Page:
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- News Flash! HRSPI Acquired. -

HR Solutions Partners, Inc. (HRSPI) is pleased to announce that HRSPI has recently been acquired by experienced Silicon Valley professionals.

The new owners recognize the value of the business and will maintain the existing HRSPI brand and service offerings. I have committed to serving as a member of the Advisory Board to assist in the transition and provide guidance and advice in 2021.

I am confident the new leadership will be able to bring not only the best and brightest HR talent to their clients but also to support their service offerings with state-of-the-art technology.

You can look forward to more details in the New Year!

Donna DeGrande, CEO
HR Solutions Partners, Inc.

Blog Post (Archives)

Court: CA Employers Must Pay Employees for Every Minute of Work

(posted: August 13th, 2018)

California Supreme Court: Employers must pay for every minute wo

In July, the California Supreme Court ruled in Troester v. Starbucks that California employers must pay their non-exempt employees for all time spent (even just a few minutes) performing work-related tasks after clocking out. The Supreme Court's decision has major ramifications for California employers.

In the Troester case, Starbucks' Shift Supervisor Douglas Troester argued that the four to ten minutes a day he spent on tasks after clocking out, such as uploading sales data, logging off the computer, activating the alarm and locking the front door, should be compensated. Over the 17-month period of his employment, Troester's unpaid time totaled approximately 12 hours and 50 minutes. At the then-applicable minimum wage of $8 per hour, this unpaid time added up to $102.67.

Starbucks, on the other hand, argued that California should follow the federal de minimis rule, which allows for small amounts of time worked to be uncompensated due to it being administratively difficult to record.

In a unanimous opinion, the California Supreme Court ruled that the text and history of California's wage orders do not indicate an adoption of the de minimis rule. The Court stated that California law does not permit application of the de minimis rule in the facts in this specific case, but noted that the Court is not deciding "whether there are circumstances where compensable time is so minute or irregular that it is unreasonable to expect the time to be recorded..." and, "We decline to decide whether a de minimis principle may ever apply to wage and hour claims given the wide range of scenarios in which this issue arises."

The Court noted the "technical advances that enable employees to track and register their work time via smartphones, tablets, or other devices" that have made it easier to record time worked as an additional reason not to adopt the federal de minimis doctrine under California law.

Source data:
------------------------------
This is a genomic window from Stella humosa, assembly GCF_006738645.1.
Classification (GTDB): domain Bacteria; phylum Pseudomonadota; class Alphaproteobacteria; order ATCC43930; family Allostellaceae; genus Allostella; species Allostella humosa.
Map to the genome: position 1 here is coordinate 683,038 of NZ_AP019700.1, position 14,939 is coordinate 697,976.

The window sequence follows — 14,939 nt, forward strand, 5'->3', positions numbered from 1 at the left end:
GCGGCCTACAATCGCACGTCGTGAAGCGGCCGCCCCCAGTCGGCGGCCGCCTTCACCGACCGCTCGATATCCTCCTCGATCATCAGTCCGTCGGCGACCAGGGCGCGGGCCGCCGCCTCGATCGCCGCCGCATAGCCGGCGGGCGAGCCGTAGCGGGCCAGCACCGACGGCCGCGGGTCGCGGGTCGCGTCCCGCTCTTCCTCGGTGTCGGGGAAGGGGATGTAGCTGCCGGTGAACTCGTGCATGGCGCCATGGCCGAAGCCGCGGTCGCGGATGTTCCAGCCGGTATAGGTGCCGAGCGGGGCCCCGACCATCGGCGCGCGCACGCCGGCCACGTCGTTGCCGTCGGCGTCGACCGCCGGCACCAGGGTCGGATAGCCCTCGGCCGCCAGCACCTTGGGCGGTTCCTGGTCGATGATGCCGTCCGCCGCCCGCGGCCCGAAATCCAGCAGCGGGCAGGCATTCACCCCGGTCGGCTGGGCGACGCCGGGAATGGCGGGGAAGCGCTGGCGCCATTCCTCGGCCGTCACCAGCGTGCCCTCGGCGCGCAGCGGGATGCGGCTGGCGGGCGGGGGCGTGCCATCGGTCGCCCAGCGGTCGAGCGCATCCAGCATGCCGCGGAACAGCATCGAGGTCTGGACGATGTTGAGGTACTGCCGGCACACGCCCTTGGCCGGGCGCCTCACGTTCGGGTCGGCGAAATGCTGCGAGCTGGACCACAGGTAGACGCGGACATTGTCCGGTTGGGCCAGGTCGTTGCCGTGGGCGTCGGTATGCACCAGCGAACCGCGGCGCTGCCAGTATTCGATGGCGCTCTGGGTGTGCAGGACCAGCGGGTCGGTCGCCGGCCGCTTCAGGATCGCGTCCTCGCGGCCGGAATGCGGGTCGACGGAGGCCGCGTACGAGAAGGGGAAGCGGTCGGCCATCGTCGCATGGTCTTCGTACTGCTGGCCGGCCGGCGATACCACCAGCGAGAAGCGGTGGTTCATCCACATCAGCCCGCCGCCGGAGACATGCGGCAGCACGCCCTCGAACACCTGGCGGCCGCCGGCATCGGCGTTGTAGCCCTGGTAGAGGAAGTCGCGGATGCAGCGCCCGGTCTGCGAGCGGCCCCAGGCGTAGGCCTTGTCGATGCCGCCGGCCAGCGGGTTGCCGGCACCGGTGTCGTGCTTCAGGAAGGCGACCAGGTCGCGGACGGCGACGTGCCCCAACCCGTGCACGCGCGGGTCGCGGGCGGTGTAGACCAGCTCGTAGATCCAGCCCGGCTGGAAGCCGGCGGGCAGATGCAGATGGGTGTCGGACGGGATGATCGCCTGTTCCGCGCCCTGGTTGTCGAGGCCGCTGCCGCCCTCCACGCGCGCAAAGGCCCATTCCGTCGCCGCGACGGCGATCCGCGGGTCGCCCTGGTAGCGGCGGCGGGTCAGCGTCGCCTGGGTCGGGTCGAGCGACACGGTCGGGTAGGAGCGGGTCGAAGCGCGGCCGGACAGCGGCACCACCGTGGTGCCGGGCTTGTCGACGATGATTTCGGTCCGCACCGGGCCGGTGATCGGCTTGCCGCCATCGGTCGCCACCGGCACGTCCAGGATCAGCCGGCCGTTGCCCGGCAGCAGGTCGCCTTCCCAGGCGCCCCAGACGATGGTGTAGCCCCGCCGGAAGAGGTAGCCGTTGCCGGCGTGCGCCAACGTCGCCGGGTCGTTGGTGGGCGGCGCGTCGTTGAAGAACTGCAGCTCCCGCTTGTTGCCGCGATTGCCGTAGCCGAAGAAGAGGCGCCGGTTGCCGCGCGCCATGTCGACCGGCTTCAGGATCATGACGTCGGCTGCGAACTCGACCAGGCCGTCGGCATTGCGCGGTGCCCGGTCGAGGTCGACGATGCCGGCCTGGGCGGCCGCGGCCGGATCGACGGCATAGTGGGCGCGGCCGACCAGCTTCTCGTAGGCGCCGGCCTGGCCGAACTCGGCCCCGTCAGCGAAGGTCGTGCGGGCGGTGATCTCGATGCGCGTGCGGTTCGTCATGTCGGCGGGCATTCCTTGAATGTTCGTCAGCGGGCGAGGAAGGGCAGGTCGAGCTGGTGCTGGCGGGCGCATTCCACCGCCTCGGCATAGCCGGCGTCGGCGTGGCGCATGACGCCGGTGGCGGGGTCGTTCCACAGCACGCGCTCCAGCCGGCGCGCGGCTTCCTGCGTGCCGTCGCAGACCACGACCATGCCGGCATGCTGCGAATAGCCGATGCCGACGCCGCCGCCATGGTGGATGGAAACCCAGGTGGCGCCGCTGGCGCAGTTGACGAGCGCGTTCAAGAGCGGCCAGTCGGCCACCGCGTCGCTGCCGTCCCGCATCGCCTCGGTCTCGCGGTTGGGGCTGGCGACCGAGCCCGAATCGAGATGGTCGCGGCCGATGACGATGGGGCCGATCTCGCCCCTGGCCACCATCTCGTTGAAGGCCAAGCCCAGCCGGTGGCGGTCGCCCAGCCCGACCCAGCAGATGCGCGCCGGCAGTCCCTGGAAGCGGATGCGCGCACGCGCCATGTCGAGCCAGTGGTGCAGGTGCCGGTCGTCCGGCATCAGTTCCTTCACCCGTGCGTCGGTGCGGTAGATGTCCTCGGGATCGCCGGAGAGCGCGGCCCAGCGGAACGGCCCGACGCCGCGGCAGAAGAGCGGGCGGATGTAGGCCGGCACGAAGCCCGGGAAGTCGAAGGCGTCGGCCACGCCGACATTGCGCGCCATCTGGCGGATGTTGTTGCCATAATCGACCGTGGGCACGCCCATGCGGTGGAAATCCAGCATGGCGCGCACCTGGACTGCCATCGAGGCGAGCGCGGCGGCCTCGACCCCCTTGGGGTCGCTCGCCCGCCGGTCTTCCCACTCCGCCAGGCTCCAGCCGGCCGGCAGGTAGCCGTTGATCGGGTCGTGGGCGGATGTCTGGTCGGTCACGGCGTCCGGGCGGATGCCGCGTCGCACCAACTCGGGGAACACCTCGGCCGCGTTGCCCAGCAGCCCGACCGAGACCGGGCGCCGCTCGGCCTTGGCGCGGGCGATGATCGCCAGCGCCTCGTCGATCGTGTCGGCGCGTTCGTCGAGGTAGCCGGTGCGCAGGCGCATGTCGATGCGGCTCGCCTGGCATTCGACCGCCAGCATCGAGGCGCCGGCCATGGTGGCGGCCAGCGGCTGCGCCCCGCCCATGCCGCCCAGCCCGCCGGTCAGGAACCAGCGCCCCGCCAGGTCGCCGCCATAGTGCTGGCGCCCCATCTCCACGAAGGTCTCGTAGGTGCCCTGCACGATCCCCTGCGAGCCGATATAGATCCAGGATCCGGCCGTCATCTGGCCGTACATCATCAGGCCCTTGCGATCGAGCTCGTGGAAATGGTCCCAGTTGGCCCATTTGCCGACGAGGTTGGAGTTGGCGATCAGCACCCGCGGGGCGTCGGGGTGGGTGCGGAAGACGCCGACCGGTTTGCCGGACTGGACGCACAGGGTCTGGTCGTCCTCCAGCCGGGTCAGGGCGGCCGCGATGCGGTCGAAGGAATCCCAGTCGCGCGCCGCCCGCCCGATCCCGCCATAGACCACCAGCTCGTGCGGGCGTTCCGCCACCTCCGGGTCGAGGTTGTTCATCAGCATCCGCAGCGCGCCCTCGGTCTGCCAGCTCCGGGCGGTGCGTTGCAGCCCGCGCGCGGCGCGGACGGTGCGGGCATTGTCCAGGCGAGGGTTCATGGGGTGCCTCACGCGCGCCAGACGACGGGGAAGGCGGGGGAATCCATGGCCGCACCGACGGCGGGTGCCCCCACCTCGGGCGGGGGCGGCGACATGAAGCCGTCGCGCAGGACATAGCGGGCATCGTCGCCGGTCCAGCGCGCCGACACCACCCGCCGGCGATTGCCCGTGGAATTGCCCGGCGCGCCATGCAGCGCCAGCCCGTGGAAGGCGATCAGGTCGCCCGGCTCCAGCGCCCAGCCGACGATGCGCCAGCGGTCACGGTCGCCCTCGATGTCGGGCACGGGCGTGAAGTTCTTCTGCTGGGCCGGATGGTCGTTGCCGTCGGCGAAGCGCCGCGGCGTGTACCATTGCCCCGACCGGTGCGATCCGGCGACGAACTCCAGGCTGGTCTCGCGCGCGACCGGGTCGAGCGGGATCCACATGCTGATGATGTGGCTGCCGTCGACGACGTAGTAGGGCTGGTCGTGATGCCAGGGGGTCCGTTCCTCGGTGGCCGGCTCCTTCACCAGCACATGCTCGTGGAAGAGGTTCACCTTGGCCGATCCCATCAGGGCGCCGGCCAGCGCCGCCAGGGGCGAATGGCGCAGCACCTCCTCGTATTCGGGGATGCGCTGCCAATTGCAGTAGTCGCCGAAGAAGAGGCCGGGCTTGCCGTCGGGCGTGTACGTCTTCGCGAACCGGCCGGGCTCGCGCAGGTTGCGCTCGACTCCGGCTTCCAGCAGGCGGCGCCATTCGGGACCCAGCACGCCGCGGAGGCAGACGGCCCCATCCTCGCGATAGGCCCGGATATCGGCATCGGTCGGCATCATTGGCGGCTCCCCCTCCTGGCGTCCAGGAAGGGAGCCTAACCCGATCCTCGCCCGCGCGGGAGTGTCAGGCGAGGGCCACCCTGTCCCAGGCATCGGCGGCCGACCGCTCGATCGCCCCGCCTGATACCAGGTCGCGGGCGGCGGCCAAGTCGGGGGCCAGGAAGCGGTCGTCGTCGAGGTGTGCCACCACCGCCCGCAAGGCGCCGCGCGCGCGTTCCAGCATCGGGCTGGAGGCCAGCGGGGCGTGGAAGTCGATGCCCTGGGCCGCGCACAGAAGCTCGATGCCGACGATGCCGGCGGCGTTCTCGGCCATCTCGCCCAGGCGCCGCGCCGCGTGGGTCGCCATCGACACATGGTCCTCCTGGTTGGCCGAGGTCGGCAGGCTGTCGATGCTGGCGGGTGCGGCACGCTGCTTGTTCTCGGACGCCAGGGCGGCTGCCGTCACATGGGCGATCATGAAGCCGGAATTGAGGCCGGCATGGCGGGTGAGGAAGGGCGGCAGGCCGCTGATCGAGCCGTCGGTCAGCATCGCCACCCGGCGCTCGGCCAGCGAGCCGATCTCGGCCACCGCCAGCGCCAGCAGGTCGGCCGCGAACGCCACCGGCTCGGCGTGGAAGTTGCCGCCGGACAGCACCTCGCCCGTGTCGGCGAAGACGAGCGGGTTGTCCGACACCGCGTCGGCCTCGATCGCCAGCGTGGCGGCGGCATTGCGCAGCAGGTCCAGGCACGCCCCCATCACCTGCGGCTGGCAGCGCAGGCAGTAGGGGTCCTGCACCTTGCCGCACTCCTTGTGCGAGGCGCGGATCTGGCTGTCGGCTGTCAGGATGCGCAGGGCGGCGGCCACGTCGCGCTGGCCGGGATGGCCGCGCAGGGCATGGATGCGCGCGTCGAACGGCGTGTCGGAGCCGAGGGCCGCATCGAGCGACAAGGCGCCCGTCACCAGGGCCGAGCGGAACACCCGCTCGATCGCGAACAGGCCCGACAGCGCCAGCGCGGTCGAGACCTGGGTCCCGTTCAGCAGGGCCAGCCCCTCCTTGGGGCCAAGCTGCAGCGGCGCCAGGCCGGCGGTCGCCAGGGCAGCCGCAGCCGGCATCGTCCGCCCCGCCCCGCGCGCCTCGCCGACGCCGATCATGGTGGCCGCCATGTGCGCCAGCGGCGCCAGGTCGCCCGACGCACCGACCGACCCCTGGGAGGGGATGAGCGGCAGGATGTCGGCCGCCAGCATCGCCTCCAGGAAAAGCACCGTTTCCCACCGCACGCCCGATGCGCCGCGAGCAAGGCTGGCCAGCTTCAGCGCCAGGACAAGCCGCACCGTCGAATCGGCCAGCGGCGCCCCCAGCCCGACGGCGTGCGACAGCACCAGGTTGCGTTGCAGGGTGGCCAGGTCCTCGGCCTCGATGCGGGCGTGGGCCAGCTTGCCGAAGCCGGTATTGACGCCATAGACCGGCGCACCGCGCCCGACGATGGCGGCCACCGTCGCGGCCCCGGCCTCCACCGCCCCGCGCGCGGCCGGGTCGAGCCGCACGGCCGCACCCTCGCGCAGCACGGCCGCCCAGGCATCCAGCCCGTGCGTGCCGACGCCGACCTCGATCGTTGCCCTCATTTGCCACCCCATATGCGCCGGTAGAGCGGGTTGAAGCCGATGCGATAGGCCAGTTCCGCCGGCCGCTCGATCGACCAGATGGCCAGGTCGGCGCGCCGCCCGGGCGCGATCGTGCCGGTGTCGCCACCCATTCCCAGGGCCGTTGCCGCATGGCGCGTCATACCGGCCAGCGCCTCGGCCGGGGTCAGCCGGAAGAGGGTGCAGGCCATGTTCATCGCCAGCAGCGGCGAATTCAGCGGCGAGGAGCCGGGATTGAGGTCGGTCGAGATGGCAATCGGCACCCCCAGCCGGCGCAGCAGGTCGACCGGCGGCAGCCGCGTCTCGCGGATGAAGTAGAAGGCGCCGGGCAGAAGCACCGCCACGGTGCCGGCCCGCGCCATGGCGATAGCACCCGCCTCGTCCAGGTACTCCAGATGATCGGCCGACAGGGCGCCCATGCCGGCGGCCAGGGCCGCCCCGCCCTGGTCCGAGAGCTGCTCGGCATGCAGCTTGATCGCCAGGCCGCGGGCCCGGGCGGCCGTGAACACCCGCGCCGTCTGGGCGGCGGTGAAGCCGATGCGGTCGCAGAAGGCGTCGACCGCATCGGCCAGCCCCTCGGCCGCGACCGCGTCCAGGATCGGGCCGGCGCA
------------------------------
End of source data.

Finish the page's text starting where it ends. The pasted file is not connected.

Therefore, the Court held, "[a]n employer that requires its employees to work minutes off the clock on a regular basis or as a regular feature of the job may not evade the obligation to compensate the employee for that time by invoking the de minimis doctrine. As the facts here demonstrate, a few extra minutes of work each day can add up."

What Should California Employers Do?

The Court held that employers are in a better position than employee to "devise alternatives that would permit the tracking of small amount of regularly occurring work time." The Court described some alternatives employers could implement include:

  • Structuring work so that employees would not have to work before or after clocking out.
  • Using technology to have time tracking tools to more accurately record employee's time.
  • Estimating the time it takes employees to perform work and to compensate employees for that time.

Employers should evaluate how much time their non-exempt employees are spending on work-related tasks before clocking in and after clocking out, and determine if the time needs to be compensated in light of this new ruling. For example, if an employee clocks in on a computer-based time keeping system, how much time does it take the employee to turn on and log into the computer? Or how much time does it take a clocked-out employee to go through an employer's security protocols when leaving work? Review processes and determine how these activities might be restructured to eliminate uncompensated time. What else can you do to ensure there is no time unaccounted for?

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